What are the capabilities of the business today? It is very common for companies to talk about what their product will ultimately be able to do or the vision they have for the business, and this can often be very different from their capabilities today. This allows a better assessment of what management is telling us, but also the likely timing and capital needed to develop the business.

In conclusion

While at first these questions may seem somewhat disparate, there are a few key themes that pop up repeatedly:

  1. Understanding the CEO/MD’s track record,
  2. Assessing the investment opportunity, and
  3. Understanding their incentives.

If you can achieve these three goals, you’ll be much closer to finding a great microcap investment. And if you don’t have the time or capability to do it yourself, there are plenty of professional microcap managers willing to do it for you.

“I think I’ve been in the top 5% of my age cohort all my life in understanding the power of incentives, and all my life I’ve underestimated it. And never a year passes but I get some surprise that pushes my limit a little farther.”

– Charlie Munger

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Comments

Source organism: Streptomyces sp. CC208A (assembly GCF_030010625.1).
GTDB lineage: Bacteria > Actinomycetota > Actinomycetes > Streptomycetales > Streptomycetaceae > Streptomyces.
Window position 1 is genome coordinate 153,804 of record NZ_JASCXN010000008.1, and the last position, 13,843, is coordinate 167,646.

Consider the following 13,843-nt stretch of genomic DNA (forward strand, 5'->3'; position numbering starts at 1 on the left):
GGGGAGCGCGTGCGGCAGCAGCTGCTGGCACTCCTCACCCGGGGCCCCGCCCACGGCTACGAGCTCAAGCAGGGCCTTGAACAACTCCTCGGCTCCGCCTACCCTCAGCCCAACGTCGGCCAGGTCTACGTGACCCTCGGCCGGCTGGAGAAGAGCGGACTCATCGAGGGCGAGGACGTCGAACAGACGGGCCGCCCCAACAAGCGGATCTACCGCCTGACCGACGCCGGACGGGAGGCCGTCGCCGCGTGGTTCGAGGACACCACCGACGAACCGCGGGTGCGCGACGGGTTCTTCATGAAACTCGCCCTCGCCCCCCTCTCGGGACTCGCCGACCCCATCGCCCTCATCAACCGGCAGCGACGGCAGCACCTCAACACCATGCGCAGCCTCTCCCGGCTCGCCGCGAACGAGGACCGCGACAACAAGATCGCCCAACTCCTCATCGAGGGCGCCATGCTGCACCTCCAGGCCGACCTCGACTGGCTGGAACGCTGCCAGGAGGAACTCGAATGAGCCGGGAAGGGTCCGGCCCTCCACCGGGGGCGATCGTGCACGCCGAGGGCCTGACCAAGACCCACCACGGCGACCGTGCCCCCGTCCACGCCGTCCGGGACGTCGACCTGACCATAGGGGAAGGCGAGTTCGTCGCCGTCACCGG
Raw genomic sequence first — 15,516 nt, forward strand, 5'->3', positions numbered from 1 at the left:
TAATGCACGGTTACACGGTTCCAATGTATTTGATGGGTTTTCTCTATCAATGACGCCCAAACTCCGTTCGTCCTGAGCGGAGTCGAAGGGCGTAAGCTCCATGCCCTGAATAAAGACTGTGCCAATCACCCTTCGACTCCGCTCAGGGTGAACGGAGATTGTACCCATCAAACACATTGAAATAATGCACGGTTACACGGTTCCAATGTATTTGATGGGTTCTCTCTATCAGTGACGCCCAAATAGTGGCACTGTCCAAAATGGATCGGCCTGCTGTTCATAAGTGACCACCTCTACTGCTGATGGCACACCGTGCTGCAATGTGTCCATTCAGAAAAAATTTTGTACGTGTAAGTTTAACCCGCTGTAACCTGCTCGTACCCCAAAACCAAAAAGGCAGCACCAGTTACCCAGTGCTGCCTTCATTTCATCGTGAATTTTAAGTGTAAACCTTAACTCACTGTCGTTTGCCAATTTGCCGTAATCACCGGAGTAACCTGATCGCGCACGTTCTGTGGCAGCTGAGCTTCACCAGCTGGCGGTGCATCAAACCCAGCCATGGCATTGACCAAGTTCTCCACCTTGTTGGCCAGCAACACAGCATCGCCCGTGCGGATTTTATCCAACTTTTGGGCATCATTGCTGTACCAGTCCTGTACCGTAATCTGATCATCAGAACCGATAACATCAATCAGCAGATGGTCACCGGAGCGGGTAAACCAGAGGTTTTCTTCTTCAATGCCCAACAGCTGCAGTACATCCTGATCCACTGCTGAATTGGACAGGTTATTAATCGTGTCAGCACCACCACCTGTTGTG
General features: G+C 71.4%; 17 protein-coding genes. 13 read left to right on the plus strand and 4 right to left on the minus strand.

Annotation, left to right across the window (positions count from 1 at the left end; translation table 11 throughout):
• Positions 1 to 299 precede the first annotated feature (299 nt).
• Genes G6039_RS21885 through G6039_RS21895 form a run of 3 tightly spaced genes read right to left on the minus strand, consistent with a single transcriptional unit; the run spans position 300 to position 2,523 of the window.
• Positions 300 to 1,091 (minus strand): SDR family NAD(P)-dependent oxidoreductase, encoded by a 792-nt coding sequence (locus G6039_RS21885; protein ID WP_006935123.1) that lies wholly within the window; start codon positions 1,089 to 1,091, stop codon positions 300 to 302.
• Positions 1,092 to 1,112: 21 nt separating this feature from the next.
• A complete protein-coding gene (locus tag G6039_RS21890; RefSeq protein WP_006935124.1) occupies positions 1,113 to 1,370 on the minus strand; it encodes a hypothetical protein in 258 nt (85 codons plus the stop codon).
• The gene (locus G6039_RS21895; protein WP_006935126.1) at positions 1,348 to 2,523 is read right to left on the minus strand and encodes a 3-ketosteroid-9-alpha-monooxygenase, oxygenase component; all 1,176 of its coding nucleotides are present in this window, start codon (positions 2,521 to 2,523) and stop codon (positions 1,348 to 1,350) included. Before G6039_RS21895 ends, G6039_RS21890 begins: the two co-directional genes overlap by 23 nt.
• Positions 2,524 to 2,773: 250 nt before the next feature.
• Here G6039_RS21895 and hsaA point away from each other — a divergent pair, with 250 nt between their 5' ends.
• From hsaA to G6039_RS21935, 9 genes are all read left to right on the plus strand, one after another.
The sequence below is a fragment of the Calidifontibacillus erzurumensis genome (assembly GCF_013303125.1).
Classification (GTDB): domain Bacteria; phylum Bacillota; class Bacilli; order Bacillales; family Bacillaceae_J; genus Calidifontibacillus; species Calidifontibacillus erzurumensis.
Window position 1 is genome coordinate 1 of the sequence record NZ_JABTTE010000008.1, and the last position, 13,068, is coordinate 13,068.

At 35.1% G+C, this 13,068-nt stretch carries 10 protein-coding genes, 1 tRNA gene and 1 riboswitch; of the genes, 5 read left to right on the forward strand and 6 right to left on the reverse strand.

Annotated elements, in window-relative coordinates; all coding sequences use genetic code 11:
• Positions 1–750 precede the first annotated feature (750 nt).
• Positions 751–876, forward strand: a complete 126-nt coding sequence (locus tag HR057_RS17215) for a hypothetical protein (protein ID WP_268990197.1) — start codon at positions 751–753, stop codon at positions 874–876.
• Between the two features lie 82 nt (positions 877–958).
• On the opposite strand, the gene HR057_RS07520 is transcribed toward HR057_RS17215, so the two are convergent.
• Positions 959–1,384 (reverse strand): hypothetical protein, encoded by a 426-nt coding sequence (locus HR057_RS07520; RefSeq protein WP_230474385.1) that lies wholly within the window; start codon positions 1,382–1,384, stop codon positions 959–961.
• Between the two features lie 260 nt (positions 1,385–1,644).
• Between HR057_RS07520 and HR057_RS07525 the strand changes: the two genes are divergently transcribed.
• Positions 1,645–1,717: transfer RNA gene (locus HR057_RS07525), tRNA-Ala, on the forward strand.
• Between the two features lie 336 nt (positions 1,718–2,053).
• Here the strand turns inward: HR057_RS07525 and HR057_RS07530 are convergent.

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Damien Parker

Great article and some thought provoking questions. I always thought this question goes to the nub of the matter: Would you invest a material amount of your kids inheritance funds in this company? Reason: mature adults with a reasonable 'work runway' in front of them are prepared to take a punt...but not so with their kids money. Of course the follow up questions are predictable: If they say "YES", then 'have you invested to date?' If NO, then 'why not?' as well as 'what, not even a small investment?"

Brett McMahon

Asking about setbacks and failures, and how they responded and overcame them uncovers a lot about their psyche and ability to cope with the inevitable future challenges.